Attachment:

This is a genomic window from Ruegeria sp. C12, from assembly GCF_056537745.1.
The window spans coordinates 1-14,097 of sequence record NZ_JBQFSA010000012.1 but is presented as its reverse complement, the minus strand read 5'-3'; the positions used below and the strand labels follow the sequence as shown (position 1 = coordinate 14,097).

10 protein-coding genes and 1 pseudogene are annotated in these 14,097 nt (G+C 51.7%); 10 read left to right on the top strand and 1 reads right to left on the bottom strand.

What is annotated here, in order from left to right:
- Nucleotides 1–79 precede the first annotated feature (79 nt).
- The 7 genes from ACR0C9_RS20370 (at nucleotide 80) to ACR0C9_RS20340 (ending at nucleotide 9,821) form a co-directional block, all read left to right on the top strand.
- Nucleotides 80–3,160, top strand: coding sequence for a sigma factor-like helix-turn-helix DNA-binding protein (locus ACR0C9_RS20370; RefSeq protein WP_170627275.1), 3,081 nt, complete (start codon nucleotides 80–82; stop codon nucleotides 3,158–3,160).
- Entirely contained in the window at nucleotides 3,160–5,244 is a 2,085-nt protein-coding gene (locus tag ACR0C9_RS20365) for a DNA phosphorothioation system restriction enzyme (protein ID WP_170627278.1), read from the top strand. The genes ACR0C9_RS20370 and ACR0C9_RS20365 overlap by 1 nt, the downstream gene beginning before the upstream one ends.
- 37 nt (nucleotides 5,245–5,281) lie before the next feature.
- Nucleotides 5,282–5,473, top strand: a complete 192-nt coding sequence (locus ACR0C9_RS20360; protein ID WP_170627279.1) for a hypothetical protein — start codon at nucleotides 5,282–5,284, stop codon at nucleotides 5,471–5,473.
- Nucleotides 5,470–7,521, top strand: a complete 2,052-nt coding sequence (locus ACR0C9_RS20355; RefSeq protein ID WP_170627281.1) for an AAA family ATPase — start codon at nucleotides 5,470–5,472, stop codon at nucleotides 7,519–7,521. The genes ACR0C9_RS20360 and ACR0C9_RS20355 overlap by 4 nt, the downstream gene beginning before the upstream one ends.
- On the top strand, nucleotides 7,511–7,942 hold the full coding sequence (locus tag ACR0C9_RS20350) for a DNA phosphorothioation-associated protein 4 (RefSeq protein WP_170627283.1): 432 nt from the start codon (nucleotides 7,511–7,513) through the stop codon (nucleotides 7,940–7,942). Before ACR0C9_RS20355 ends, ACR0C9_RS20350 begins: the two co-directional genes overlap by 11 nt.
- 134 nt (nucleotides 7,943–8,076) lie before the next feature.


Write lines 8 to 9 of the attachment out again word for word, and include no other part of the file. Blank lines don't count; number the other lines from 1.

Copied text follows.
- Entirely contained in the window at nucleotides 3,160–5,244 is a 2,085-nt protein-coding gene (locus tag ACR0C9_RS20365) for a DNA phosphorothioation system restriction enzyme (protein ID WP_170627278.1), read from the top strand. The genes ACR0C9_RS20370 and ACR0C9_RS20365 overlap by 1 nt, the downstream gene beginning before the upstream one ends.
- 37 nt (nucleotides 5,245–5,281) lie before the next feature.